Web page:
Martin Bellgardt, M. Sc.|
Phone: +49 241 80 24899
Fax: +49 241 80 22134
Immersive data analytics as an emerging research topic in scientific and information visualization has recently been brought back into the focus due to the emergence of low-cost consumer virtual reality hardware. Previous research has shown the positive impact of immersive visualization on data analytics workflows, but in most cases, insights were based on large-screen setups. In contrast, less research focuses on a close integration of immersive technology into existing, i.e., desktop-based data analytics workflows. This implies specific requirements regarding the usability of such systems, which include, i.e., the prevention of cybersickness. In this work, we present a prototypical application, which offers a first set of tools and addresses major challenges for a fully immersive data analytics setting in which the user is sitting at a desktop. In particular, we address the problem of cybersickness by integrating prevention strategies combined with individualized user profiles to maximize time of use.
Applications of Virtual Reality (VR) have been repeatedly explored with the goal to improve the data analysis process of users from different application domains, such as architecture and simulation sciences. Unfortunately, making VR available in professional application scenarios or even using it on a regular basis has proven to be challenging. We argue that everyday usage environments, such as office spaces, have introduced constraints that critically affect the design of interaction concepts since well-established techniques might be difficult to use. In our opinion, it is crucial to understand the impact of usage scenarios on interaction design, to successfully develop VR applications for everyday use. To substantiate our claim, we define three distinct usage scenarios in this work that primarily differ in the amount of mobility they allow for. We outline each scenario's inherent constraints but also point out opportunities that may be used to design novel, well-suited interaction techniques for different everyday usage environments. In addition, we link each scenario to a concrete application example to clarify its relevance and show how it affects interaction design.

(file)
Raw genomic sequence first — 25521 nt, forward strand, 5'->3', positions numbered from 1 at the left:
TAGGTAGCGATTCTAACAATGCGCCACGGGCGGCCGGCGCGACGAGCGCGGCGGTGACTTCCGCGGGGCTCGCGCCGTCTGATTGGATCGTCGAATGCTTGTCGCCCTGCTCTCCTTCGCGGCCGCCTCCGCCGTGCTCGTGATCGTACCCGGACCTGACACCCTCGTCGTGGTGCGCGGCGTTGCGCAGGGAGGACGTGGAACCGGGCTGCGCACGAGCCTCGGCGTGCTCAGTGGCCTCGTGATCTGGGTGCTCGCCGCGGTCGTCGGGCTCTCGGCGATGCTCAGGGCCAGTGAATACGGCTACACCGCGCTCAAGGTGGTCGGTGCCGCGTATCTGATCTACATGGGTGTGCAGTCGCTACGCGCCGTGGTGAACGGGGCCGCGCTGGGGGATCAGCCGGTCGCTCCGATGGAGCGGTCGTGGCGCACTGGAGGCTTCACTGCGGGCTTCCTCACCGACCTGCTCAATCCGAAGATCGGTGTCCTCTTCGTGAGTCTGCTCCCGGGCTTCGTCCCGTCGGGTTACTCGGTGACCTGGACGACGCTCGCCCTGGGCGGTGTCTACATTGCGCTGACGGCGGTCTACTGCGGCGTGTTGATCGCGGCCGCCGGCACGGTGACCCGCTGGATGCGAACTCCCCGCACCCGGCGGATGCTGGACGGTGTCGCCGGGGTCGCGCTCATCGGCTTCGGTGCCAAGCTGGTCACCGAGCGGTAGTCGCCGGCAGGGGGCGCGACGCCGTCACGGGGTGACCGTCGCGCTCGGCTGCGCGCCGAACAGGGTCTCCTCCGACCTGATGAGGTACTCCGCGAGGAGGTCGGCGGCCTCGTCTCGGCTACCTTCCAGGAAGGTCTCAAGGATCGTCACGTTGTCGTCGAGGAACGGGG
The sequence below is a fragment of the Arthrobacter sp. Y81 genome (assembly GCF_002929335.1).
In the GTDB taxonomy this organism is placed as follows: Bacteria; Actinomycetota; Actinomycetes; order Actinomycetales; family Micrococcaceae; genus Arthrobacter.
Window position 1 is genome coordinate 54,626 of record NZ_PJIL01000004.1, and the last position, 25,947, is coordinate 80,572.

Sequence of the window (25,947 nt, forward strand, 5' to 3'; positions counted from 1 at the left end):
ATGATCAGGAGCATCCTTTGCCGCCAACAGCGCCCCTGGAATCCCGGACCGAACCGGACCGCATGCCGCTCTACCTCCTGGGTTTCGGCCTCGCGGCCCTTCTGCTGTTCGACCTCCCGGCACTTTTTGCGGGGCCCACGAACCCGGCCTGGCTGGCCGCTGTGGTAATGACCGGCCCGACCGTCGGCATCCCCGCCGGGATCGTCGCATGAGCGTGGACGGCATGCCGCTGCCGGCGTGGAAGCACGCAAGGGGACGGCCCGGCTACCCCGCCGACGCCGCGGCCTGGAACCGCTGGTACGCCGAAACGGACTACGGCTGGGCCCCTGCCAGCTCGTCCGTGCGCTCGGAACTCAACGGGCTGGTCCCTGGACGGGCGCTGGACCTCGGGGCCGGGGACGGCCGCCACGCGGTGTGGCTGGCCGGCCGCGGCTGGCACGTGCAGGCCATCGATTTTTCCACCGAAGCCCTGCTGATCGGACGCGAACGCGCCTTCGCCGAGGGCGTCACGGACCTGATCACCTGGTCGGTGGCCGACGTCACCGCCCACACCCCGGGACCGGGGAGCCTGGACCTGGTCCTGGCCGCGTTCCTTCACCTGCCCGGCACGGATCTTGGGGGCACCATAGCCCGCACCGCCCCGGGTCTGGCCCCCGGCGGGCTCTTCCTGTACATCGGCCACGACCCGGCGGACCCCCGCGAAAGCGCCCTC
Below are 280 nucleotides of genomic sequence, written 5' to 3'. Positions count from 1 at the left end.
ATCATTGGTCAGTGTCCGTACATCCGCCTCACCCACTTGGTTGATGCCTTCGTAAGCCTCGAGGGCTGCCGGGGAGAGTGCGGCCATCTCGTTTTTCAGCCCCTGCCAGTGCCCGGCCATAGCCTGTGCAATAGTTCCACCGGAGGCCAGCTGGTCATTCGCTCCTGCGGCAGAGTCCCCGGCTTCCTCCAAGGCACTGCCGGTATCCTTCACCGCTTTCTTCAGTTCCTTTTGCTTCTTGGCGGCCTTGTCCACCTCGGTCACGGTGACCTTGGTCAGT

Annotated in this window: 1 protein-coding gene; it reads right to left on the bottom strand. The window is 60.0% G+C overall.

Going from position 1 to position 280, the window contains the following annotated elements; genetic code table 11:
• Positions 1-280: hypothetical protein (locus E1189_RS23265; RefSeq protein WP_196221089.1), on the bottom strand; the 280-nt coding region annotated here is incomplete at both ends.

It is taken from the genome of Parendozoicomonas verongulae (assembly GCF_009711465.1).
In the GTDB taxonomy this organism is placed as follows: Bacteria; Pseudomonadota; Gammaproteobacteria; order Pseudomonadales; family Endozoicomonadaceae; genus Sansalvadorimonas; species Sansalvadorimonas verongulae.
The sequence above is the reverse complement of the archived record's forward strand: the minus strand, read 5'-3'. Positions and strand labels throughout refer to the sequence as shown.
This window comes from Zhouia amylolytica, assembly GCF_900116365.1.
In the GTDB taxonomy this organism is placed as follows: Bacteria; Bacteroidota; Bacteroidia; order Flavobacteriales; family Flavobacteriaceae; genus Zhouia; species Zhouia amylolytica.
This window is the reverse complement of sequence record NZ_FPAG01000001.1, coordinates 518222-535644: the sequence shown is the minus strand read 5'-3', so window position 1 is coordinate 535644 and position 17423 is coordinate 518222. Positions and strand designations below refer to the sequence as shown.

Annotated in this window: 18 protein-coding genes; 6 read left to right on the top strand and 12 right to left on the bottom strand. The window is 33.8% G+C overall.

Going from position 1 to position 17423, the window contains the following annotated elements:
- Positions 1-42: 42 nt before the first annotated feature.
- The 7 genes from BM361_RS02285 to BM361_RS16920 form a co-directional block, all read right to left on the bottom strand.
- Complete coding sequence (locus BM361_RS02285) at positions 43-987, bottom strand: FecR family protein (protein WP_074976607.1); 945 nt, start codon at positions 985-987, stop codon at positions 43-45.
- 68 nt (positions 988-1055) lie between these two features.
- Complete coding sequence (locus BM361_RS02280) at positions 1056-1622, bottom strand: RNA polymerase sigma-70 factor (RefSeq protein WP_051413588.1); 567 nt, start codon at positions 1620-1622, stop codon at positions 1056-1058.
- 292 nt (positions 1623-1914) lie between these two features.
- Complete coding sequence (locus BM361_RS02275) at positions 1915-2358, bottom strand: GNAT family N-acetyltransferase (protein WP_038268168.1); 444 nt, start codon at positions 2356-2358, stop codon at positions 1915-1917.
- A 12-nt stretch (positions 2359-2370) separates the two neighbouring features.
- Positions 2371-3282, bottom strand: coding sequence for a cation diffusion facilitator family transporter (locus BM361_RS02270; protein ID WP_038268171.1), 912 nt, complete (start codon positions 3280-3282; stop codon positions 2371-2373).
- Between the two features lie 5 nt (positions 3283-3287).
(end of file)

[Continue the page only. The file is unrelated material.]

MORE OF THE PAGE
In this work we describe the scenario of fully-immersive desktop VR, which serves the overall goal to seamlessly integrate with existing workflows and workplaces of data analysts and researchers, such that they can benefit from the gain in productivity when immersed in their data-spaces. Furthermore, we provide a literature review showing the status quo of techniques and methods available for realizing this scenario under the raised restrictions. Finally, we propose a concept of an analysis framework and the decisions made and the decisions still to be taken, to outline how the described scenario and the collected methods are feasible in a real use case.